thanks for staying on target, emptywheel. the news cycle has kept Americans entranced on Health Care and corrupt bankers. From what i hear the MSM is going to now belch up their latest spawn of media manufactured distracta: immigration

  19. readerOfTeaLeaves says:

    I knew that I’d recently come across some interesting linkages between ‘money’ and ‘US in Afghanistan’, and lookee here: “Foreign Aid Making American CEOs Very Rich”.

    “Large swaths of foreign aid are now dominated by this handful of corporate consultants, many of them enjoying the tax benefits of non-profit status,” Leahy said. “A lot of them do very good work, but they also charge a lot in overhead and salaries. The process has become too cozy, shutting out many smaller non-profits that have much to offer.”

    Unfortunately, the very cool map is available only to Harper’s subscribers, so I won’t list it here. But the map reports that ‘$7.9 billion allocated 2001 – 08 to Afghanistan never made it, largely b/c half of all USAID funds end up being spent on American companies.

    Do Obama and Biden threaten one of the Cheney revenue streams…?

    And if 20% of the money spent in Afghanistan was spent on road construction…. hmmmmm… would any of that be related to building pipelines? (I honestly don’t know, but having watched Cheney it’s a reasonably safe bet.)

  20. earlofhuntingdon says:

    Cheney’s desperate pleas for torture – and its manufactured, imaginary legal underpinnings – is an expression of his own soul, if he has one.

    More practically, it seems to be his defense against the accurate claim that far from keeping us safe, he allowed the most damaging terrorist attack we have suffered on our own soil (9/11 itself) to happen on his watch. The relentless propaganda, the lies, the ruined careers he has sponsored for the past eight years seem designed to avoid making that observation.

    • Leen says:

      I know there are some professional psychologist that visit FDL. Just wonder from afar how they would diagnose this man? From the outside looking in he appears to this peasant to be a psychopath

      Frozen in place: when conciliation is a bad thing —

      “Cheney’s disappointment with the former president surfaced recently in one of the informal conversations he is holding to discuss the book with authors, diplomats, policy experts and past colleagues. By habit, he listens more than he talks, but Cheney broke form when asked about his regrets.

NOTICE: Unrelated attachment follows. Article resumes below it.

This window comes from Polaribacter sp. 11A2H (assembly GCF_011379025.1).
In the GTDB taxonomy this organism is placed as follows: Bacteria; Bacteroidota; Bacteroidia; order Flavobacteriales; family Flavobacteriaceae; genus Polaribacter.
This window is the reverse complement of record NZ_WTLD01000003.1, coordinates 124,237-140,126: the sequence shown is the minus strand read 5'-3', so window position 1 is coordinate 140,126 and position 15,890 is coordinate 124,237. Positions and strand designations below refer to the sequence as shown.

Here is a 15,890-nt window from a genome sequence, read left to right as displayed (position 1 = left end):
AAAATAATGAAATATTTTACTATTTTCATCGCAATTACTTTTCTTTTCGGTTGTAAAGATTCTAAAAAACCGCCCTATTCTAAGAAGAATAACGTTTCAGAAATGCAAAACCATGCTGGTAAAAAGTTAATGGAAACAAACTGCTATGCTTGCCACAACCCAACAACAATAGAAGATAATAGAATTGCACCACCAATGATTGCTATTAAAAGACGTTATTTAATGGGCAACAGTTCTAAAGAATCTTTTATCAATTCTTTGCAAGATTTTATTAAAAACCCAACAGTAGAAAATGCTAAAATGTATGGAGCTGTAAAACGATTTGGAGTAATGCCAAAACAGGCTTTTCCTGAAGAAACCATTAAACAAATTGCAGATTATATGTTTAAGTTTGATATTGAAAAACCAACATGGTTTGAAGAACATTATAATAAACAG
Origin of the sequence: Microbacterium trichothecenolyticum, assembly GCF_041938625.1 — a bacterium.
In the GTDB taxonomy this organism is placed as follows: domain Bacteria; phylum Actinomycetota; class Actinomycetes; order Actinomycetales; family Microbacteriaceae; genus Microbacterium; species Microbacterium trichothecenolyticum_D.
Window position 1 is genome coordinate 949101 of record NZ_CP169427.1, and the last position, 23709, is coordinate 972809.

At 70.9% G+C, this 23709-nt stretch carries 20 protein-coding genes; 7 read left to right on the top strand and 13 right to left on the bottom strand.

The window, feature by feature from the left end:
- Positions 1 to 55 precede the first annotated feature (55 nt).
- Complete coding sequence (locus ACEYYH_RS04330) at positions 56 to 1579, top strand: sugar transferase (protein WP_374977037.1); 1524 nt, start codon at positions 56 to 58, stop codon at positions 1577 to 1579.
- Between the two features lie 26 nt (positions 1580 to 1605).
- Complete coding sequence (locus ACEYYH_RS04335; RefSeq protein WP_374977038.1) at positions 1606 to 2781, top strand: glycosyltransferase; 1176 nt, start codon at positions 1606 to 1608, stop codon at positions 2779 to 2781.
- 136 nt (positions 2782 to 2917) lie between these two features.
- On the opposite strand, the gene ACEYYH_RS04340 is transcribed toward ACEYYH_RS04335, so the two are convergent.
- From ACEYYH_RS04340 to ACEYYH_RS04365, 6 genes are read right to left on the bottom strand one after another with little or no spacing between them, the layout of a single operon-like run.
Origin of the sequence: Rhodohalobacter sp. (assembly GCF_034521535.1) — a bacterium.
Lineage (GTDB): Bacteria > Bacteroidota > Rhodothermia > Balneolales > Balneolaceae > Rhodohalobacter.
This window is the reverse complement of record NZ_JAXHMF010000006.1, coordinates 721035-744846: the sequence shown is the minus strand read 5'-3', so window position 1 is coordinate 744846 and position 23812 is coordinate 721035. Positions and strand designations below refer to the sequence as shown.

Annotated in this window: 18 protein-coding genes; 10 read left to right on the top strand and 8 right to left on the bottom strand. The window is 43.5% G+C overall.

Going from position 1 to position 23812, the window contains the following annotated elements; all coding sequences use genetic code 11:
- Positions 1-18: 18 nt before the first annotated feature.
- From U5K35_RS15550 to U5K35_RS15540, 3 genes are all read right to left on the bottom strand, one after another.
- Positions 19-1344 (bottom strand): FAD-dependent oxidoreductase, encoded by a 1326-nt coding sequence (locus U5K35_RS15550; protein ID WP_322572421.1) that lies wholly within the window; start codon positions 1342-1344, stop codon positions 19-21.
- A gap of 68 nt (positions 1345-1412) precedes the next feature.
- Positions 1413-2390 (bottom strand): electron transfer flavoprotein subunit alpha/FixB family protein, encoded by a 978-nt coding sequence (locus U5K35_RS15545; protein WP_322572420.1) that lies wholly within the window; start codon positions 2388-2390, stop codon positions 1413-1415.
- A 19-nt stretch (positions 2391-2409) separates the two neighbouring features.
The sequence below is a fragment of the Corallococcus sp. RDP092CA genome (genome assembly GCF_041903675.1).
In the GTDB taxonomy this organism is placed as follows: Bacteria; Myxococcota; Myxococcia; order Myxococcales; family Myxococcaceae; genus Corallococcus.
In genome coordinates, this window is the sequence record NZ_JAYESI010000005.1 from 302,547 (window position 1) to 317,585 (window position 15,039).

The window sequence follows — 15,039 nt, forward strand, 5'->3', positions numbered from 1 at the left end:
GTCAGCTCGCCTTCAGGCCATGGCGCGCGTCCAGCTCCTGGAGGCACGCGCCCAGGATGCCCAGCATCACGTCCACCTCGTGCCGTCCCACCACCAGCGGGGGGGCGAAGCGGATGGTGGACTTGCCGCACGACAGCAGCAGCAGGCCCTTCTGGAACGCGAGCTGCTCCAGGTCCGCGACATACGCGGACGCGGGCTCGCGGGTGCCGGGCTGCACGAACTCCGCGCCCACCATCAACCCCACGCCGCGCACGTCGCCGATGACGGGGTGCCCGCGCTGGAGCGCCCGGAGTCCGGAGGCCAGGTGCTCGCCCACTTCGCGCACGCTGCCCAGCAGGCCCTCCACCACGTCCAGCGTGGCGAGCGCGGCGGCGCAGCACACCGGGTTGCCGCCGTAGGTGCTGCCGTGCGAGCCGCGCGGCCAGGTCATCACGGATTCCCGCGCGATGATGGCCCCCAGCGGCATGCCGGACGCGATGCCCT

“In the second term, he felt Bush was moving away from him,” said a participant in the recent gathering, describing Cheney’s reply. “He said Bush was shackled by the public reaction and the criticism he took. Bush was more malleable to that. The implication was that Bush had gone soft on him, or rather Bush had hardened against Cheney’s advice. He’d showed an independence that Cheney didn’t see coming. It was clear that Cheney’s doctrine was cast-iron strength at all times — never apologize, never explain — and Bush moved toward the conciliatory.”

      . . . The former vice president remains convinced of mortal dangers that few other leaders, in his view, face squarely. That fixed belief does much to explain the conduct that so many critics find baffling. He gives no weight, close associates said, to his low approval ratings, to the tradition of statesmanlike White House exits or to the grumbling of Republicans about his effect on the party brand.


      At least 43 has the wisdom, integrity, insight, fear I don’t know what he has…but he is keeping his mouth shut most of the time

      • BayStateLibrul says:

        The trouble with Cheney is that he is an arshole, plain and simple.
        He was born that way, tried to get out of Viet Nam, and now thinks he
        is an expert in military affairs… he has many troubles… and the need to be right… in the mold of Nixon…
        Pitiful… belongs at the Hague in my view…
        He is a pretty smooth talker but lies…

        • OldFatGuy says:

          tried to get out of Viet Nam

          Tried? No, he got out of serving with something like, what was it, 10 deferrments or something? That’s the other thing that drives me apeshit about the rightwing. Clinton was “draft dodger”.

          Bush/Cheney/Wolfowitzwhatever/ all of those assholes got out of going, whether through deferrments or by Daddy getting you into the ANG (and then not bothering to show up there). All of those neocons are just a bunch of chickenhawks. And the same damned right wingers that would deride any Democrat that never served just ate these asshole shit up.

          Sorry, I’m in a foul mood today. The right wing of this country is THE BIGGEST threat to our way of life. It’s not AQ or the Taliban, or North Korea, or Iran. It’s the fucking right wing of this country that’s the real enemy.

  21. Leen says:

    On topic

    If you did not see Hardball tonight it is so worth it. Chris Matthews and Ron Reagan boxed Gaffney around like he was one of those blow up clowns that you keep punching in the nose. They were slamming Gaffney for that black tie dinner last night honoring Cheney and “his felon” This was the way Matthews referred to Libby. They bashed Cheney for undermining the President